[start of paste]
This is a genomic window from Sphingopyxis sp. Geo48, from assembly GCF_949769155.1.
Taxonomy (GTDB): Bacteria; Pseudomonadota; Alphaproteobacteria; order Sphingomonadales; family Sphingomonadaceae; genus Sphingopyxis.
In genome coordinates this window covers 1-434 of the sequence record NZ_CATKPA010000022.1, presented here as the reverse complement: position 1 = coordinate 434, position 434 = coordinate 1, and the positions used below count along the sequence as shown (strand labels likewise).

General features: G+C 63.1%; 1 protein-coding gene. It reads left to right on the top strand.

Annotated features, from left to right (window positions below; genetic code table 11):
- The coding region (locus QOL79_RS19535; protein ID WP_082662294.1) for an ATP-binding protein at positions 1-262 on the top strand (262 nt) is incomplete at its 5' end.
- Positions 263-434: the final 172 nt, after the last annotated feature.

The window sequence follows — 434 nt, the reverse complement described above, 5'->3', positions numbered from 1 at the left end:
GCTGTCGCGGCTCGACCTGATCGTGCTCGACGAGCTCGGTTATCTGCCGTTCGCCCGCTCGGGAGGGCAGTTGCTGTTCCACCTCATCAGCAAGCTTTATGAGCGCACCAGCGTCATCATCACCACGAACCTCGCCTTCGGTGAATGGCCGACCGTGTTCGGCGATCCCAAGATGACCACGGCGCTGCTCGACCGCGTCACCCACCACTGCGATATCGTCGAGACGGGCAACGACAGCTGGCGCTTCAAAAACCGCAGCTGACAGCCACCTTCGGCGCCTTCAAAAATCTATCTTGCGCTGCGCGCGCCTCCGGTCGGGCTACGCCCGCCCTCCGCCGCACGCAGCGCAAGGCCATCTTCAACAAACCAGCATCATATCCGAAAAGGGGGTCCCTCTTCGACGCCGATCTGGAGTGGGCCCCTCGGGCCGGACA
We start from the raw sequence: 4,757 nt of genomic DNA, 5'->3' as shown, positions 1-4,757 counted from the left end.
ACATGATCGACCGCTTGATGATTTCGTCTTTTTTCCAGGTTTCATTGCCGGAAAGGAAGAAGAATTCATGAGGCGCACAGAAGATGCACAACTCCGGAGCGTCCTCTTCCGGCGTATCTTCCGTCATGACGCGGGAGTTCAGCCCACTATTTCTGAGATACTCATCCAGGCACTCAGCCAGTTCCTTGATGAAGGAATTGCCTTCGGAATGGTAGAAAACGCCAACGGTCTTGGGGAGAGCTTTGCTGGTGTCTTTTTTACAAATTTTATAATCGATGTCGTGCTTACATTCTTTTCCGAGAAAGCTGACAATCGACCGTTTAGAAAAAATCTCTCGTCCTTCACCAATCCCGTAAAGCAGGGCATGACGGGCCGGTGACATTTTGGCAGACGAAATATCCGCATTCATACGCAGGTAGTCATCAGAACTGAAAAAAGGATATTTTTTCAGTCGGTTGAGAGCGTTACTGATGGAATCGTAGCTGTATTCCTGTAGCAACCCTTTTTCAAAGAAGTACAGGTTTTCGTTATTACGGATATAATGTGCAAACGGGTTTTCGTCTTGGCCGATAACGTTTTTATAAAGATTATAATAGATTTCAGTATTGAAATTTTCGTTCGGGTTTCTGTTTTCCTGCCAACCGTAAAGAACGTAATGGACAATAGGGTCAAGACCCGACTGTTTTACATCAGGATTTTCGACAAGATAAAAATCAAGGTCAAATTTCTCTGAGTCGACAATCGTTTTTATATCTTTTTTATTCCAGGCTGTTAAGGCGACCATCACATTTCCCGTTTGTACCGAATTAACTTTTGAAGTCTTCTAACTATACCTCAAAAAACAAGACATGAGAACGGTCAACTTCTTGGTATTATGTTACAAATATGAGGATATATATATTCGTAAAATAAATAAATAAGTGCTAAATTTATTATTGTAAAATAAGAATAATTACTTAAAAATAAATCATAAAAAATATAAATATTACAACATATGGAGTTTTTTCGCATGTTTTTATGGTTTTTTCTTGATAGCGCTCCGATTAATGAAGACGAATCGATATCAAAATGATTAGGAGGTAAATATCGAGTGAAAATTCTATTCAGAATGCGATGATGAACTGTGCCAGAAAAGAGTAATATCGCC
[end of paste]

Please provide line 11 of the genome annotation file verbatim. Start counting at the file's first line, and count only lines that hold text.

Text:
ACATGATCGACCGCTTGATGATTTCGTCTTTTTTCCAGGTTTCATTGCCGGAAAGGAAGAAGAATTCATGAGGCGCACAGAAGATGCACAACTCCGGAGCGTCCTCTTCCGGCGTATCTTCCGTCATGACGCGGGAGTTCAGCCCACTATTTCTGAGATACTCATCCAGGCACTCAGCCAGTTCCTTGATGAAGGAATTGCCTTCGGAATGGTAGAAAACGCCAACGGTCTTGGGGAGAGCTTTGCTGGTGTCTTTTTTACAAATTTTATAATCGATGTCGTGCTTACATTCTTTTCCGAGAAAGCTGACAATCGACCGTTTAGAAAAAATCTCTCGTCCTTCACCAATCCCGTAAAGCAGGGCATGACGGGCCGGTGACATTTTGGCAGACGAAATATCCGCATTCATACGCAGGTAGTCATCAGAACTGAAAAAAGGATATTTTTTCAGTCGGTTGAGAGCGTTACTGATGGAATCGTAGCTGTATTCCTGTAGCAACCCTTTTTCAAAGAAGTACAGGTTTTCGTTATTACGGATATAATGTGCAAACGGGTTTTCGTCTTGGCCGATAACGTTTTTATAAAGATTATAATAGATTTCAGTATTGAAATTTTCGTTCGGGTTTCTGTTTTCCTGCCAACCGTAAAGAACGTAATGGACAATAGGGTCAAGACCCGACTGTTTTACATCAGGATTTTCGACAAGATAAAAATCAAGGTCAAATTTCTCTGAGTCGACAATCGTTTTTATATCTTTTTTATTCCAGGCTGTTAAGGCGACCATCACATTTCCCGTTTGTACCGAATTAACTTTTGAAGTCTTCTAACTATACCTCAAAAAACAAGACATGAGAACGGTCAACTTCTTGGTATTATGTTACAAATATGAGGATATATATATTCGTAAAATAAATAAATAAGTGCTAAATTTATTATTGTAAAATAAGAATAATTACTTAAAAATAAATCATAAAAAATATAAATATTACAACATATGGAGTTTTTTCGCATGTTTTTATGGTTTTTTCTTGATAGCGCTCCGATTAATGAAGACGAATCGATATCAAAATGATTAGGAGGTAAATATCGAGTGAAAATTCTATTCAGAATGCGATGATGAACTGTGCCAGAAAAGAGTAATATCGCC